Definite Progress For The Citroën Racing Team
With Craig Breen in particular producing one of the highlight performances of the weekend, Citroën Total Abu WRT was among the frontrunners in Sweden. Not only did the team secure the C3 WRC's fourth podium finish but it also held onto third place in the manufacturers' world championship standings.
THE STORY OF THE RALLY
There can't be many Irishmen who can say their rallying careers began on a frozen lake in Scandinavia, but for Craig Breen, this is precisely where it all started. His parents got him ice driving lessons as a Christmas present, providing the then fifteen year-old with his first proper experience in a rally car. The 28 year-old then made his debut in a WRC in 2014 at Rally Sweden, before making his maiden outing for Citroën Racing in the 2016 running of the Nordic classic. All of this explains, perhaps, why Craig loves this ultimate winter rally with such passion, where prior to this year, he achieved fifth place (2017) in five appearances on the Swedish ice and snow.
Taking full advantage of his good road position (ninth), he demonstrated his acrobatic skills on the first full day of rallying, claiming two stage wins and finishing the leg fourth overall, just five tenths of a second shy of the podium. Feeling very confident in his C3 WRC on these fast stages, Craig then upped his pace again the next day to move into second place, just 4.2 seconds adrift of the leader, thanks to a third stage win. However, the guys behind were in no mood to ease off and he needed broad shoulders to keep them at bay. Craig Breen and Scott Martin managed to hold their nerve on Sunday's leg to seal second place and with it, secure their best result in the WRC and a fourth podium of the C3 WRC's short career.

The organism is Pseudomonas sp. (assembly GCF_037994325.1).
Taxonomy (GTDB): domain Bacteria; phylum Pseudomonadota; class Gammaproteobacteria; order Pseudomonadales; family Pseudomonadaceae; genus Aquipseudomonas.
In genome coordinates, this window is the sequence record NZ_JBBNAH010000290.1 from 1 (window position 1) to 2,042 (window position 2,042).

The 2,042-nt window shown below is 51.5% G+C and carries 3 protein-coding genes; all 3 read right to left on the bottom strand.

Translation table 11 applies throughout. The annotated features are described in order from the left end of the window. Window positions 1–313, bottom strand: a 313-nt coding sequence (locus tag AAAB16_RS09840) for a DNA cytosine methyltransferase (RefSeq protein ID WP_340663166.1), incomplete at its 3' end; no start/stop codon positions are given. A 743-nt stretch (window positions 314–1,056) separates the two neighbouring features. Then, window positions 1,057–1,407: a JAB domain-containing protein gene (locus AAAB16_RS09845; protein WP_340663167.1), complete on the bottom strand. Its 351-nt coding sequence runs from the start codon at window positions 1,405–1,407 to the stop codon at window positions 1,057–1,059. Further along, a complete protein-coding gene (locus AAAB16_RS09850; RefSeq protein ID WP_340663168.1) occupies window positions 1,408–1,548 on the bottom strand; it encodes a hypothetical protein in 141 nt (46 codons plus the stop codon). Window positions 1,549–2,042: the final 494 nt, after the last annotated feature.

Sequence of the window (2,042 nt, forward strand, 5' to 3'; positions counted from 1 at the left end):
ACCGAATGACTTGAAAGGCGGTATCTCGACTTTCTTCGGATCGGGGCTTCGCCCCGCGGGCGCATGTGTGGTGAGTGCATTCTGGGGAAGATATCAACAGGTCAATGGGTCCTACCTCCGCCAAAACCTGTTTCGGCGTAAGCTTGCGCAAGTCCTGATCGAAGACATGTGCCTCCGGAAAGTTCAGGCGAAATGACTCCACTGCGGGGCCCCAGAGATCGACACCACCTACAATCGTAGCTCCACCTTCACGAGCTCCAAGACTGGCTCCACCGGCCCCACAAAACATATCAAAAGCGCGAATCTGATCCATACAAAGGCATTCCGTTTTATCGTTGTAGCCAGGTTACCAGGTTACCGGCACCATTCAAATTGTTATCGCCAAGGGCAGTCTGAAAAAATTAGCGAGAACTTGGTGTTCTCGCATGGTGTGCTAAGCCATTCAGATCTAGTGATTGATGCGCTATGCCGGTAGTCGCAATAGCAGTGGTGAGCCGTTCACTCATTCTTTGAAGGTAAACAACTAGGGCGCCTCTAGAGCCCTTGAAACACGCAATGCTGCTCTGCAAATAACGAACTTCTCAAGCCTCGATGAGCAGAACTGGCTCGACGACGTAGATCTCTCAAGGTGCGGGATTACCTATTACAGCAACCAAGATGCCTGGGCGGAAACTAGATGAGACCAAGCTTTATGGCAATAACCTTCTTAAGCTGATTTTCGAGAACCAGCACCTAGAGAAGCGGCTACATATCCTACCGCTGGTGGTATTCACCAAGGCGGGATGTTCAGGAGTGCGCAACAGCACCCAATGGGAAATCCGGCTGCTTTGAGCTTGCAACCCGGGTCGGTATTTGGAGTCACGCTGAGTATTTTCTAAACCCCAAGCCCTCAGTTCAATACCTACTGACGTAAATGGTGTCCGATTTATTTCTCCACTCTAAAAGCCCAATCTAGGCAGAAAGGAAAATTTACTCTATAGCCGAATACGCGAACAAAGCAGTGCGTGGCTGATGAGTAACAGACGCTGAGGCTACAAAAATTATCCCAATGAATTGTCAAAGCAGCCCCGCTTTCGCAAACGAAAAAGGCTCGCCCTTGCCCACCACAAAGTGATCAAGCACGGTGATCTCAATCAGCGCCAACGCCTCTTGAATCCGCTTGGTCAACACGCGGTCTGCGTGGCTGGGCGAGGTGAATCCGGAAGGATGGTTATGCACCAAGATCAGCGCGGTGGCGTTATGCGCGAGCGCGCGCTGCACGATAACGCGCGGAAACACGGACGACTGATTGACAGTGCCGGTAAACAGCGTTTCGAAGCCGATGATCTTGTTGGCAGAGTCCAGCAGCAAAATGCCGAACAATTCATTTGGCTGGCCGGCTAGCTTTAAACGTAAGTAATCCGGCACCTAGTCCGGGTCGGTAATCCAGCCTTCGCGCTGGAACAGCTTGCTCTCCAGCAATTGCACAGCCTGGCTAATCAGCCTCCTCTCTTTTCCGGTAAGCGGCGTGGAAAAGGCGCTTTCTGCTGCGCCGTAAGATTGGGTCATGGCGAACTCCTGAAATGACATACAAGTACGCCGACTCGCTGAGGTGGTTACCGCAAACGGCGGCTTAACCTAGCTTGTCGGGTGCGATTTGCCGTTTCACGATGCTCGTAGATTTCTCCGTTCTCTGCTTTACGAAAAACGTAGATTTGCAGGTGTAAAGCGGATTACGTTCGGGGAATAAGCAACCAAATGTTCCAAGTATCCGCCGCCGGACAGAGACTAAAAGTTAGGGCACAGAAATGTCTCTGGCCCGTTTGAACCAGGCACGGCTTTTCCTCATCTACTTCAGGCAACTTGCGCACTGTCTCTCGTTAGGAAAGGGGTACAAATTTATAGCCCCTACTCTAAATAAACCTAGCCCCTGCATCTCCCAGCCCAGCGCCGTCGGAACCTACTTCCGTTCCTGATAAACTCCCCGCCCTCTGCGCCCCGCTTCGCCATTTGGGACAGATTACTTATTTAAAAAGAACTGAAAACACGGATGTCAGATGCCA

Mads Østberg – the last Citroën driver to claim a podium in Sweden (2014) – also had his sights set on a top-three finish in the early stages of the rally as he ended Friday's leg just 1.1 seconds behind third place, showing that he was getting to grips quickly with the C3 WRC on his return with the Red Army. Still learning about his new machine, he then managed his pace to secure sixth place, scoring important points for the team in the manufacturers' championship.
Kris Meeke's target for the weekend was equally to add a few points to his drivers' championship tally. After having acted as a snowplough on day one (fourth in the running order) thanks to his performance in Monte Carlo, he found himself way off the fight at the front. However, the Ulsterman was out of luck again. A seemingly innocuous impact with a snow bank ended up damaging his C3 WRC's turbo, forcing him to retire, a stiff penalty for such a minor mistake.
QUESTIONS FOR PIERRE BUDAR, CITROËN RACING TEAM PRINCIPAL
Were you expecting Craig to be on such good form at this event?